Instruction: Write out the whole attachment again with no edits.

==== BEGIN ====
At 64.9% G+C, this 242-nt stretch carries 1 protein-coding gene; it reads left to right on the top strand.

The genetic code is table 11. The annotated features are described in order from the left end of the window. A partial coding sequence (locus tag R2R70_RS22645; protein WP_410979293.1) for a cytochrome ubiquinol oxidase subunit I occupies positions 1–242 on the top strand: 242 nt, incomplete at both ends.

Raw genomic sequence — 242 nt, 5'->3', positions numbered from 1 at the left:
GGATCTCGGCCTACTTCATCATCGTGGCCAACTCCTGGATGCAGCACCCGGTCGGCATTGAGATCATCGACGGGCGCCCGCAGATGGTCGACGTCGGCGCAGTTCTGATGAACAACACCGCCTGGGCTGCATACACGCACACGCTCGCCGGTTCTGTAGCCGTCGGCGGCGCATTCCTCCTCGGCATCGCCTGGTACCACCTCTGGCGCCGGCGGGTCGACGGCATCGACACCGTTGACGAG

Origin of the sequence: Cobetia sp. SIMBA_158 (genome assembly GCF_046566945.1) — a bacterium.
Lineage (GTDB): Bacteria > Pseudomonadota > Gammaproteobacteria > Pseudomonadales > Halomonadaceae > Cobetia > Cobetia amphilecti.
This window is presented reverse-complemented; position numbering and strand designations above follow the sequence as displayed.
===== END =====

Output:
At 64.9% G+C, this 242-nt stretch carries 1 protein-coding gene; it reads left to right on the top strand.

The genetic code is table 11. The annotated features are described in order from the left end of the window. A partial coding sequence (locus tag R2R70_RS22645; protein WP_410979293.1) for a cytochrome ubiquinol oxidase subunit I occupies positions 1–242 on the top strand: 242 nt, incomplete at both ends.

Raw genomic sequence — 242 nt, 5'->3', positions numbered from 1 at the left:
GGATCTCGGCCTACTTCATCATCGTGGCCAACTCCTGGATGCAGCACCCGGTCGGCATTGAGATCATCGACGGGCGCCCGCAGATGGTCGACGTCGGCGCAGTTCTGATGAACAACACCGCCTGGGCTGCATACACGCACACGCTCGCCGGTTCTGTAGCCGTCGGCGGCGCATTCCTCCTCGGCATCGCCTGGTACCACCTCTGGCGCCGGCGGGTCGACGGCATCGACACCGTTGACGAG

Origin of the sequence: Cobetia sp. SIMBA_158 (genome assembly GCF_046566945.1) — a bacterium.
Lineage (GTDB): Bacteria > Pseudomonadota > Gammaproteobacteria > Pseudomonadales > Halomonadaceae > Cobetia > Cobetia amphilecti.
This window is presented reverse-complemented; position numbering and strand designations above follow the sequence as displayed.